Tuesday, September 15, 2009

Free Agency: Can Washington Compete

Now that the games are more or less extended "Fall Training", management should be focusing not on wins and losses at all, but how these pieces will come together for next season. Funny, Riggleman was preaching this back in July, but once the team submarined his chances at the full-time gig (which were slim at best), he defended his stance on keeping the kids on the bench.

The Nats' farm system is pretty thin, and much of it has had at least a cameo with the big club. There are holes everywhere that will have to be addressed via trade or free agency. The club landed Adam Dunn last off season for a reasonable contract, but which upper echelon free agents are going to settle on Washington? Having the number one pick in the draft consecutive years is not a resume bullet-point.

The Nats need to study and settle on three things: which type of free agent they want to pursue, how they plan to market their club to these players for 2010 and beyond, and what incentives they can offer to get these players to sign. You would think every team has a plan like this, but looking at the rosters of some of these teams, it is clear some (Jim Bowden) approach the profession with darts and rhetoric, not statistics and analysis.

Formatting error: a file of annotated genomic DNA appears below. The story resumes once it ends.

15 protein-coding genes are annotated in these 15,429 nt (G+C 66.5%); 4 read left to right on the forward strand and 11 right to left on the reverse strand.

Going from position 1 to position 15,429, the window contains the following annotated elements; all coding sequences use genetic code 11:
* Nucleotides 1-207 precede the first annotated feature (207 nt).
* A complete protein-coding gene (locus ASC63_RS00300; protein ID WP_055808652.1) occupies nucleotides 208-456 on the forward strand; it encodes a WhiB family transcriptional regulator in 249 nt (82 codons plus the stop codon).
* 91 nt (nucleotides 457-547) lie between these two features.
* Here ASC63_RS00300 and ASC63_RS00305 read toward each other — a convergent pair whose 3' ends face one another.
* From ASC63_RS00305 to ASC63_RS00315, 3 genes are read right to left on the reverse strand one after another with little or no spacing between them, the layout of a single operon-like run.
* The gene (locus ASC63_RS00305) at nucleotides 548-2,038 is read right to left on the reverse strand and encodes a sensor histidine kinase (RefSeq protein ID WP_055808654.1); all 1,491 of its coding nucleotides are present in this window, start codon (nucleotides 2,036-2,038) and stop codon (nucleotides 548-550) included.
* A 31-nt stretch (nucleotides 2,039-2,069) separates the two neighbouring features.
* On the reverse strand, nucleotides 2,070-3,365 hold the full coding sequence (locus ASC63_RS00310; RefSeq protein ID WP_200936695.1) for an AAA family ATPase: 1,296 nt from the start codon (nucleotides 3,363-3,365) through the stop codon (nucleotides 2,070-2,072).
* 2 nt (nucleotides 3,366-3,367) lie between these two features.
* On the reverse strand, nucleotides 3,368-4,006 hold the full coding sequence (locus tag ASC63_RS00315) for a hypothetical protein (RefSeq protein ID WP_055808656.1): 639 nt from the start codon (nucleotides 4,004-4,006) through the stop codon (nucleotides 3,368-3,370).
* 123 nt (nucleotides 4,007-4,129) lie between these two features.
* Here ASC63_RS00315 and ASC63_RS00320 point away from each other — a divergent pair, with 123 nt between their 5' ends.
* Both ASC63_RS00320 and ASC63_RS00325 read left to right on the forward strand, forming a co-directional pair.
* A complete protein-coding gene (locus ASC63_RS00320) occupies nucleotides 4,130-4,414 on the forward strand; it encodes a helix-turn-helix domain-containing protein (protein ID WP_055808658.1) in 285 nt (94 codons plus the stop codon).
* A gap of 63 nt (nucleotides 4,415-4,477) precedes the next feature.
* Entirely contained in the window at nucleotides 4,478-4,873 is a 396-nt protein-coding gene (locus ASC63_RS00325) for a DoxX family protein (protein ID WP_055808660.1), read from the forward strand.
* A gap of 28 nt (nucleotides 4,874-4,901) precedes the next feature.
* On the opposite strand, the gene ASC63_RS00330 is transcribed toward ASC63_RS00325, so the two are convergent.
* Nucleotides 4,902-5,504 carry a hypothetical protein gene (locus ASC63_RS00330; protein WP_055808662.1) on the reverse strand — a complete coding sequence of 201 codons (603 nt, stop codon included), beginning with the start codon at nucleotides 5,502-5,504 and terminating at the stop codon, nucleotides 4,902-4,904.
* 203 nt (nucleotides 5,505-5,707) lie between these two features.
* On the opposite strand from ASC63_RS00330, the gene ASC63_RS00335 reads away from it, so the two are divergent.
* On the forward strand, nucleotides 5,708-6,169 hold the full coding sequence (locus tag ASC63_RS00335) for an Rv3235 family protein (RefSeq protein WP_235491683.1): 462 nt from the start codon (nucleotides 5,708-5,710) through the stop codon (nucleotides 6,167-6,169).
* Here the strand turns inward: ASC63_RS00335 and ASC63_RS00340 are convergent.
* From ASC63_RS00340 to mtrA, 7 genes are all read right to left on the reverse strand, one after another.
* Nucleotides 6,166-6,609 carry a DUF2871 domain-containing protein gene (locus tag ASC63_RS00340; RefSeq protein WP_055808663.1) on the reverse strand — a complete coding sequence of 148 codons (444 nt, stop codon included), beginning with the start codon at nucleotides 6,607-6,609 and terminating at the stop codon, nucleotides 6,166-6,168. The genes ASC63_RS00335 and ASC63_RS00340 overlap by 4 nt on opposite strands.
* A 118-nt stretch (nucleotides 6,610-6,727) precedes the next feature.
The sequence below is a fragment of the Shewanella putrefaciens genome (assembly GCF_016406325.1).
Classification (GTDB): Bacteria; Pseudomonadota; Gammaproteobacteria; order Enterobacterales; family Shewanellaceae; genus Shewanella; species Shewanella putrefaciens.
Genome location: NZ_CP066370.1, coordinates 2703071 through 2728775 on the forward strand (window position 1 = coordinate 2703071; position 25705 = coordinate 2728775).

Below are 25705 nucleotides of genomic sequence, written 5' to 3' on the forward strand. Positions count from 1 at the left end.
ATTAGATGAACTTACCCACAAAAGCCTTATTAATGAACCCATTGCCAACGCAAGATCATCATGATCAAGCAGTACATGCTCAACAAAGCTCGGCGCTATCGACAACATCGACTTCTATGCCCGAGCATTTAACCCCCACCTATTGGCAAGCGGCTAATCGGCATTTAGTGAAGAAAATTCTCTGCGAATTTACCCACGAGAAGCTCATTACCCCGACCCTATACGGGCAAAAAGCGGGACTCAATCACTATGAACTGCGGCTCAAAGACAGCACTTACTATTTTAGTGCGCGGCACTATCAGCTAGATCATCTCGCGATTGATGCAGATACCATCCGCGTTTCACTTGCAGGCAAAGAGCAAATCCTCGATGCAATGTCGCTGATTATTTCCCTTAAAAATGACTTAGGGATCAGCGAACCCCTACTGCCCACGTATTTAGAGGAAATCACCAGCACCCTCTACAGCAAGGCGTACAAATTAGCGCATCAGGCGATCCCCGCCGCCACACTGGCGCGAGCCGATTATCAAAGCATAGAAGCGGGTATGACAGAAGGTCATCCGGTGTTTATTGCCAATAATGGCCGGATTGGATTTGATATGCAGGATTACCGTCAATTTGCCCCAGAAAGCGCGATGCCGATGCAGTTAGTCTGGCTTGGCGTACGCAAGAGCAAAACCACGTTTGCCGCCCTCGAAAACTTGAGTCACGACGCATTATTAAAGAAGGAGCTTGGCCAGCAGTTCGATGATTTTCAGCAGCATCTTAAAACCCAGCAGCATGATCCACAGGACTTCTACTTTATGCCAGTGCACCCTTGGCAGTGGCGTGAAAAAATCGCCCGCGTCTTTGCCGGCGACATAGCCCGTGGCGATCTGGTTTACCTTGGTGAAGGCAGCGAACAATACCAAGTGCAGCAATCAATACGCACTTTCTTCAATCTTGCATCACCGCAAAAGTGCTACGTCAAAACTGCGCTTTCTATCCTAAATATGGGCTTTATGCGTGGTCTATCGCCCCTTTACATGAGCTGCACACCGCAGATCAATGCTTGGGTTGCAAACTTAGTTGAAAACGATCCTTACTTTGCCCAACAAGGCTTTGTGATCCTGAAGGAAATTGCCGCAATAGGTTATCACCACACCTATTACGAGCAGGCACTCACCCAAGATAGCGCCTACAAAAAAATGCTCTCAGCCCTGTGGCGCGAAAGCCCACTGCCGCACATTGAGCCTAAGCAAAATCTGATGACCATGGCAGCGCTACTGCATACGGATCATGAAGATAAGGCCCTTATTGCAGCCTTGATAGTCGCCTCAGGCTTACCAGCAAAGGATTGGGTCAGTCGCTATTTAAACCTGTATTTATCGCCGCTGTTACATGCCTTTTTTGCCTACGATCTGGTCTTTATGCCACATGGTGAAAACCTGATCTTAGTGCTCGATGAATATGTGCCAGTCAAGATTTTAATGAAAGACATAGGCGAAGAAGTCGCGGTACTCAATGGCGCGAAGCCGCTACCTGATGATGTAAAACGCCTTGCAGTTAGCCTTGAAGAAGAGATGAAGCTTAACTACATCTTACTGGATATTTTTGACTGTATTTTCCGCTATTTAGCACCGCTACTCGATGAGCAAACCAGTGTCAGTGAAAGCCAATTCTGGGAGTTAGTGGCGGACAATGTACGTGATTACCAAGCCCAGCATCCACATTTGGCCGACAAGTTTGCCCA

Every year, teams are lauded for getting a good deal on a good free agent only to have a player who is a poor fit for the team and environment, and eventually ends up sulking the whole season (think Orlando Cabrera and Milton Bradley). Adam Dunn could have fit this profile (defensive shortcomings) had he not been a big hit with the fans. This struggle is often lost when the baseball minds do not agree with the people trying to fill the seats, and a name is signed instead of a player.

Billy Beane constructed his profile almost ten years ago, and many teams have begun to mimic his methods. The baseball landscape in 2009 is much different than in 2001. Veterans are aging in a more traditional method, players' stats bell curve more as opposed to spiking. Mike Rizzo has to identify what type of player will best fit with the team's 2010 roster and expectations. Chasing Mark Texieria, while great for appearances, would have been a disaster in both the short and long run. The Nationals would have been best committing the money to several useful players. Instead, they missed the boat on most of the good free agents.

Even once players are identified as being a good fit for the organization, whether determined by skill set, age, value, they still have to realize that the Nationals are an organization building a winning roster, and that they are not just looking for a one-year stop-gap. While those who follow the team may understand how Rizzo has changed the philosophy here in DC, the media still portrays the Nats as a bunch of wandering buffoons more adept to being on the wrong end of historic milestones. Developing a rapport with agents, who can work some magic, will be key.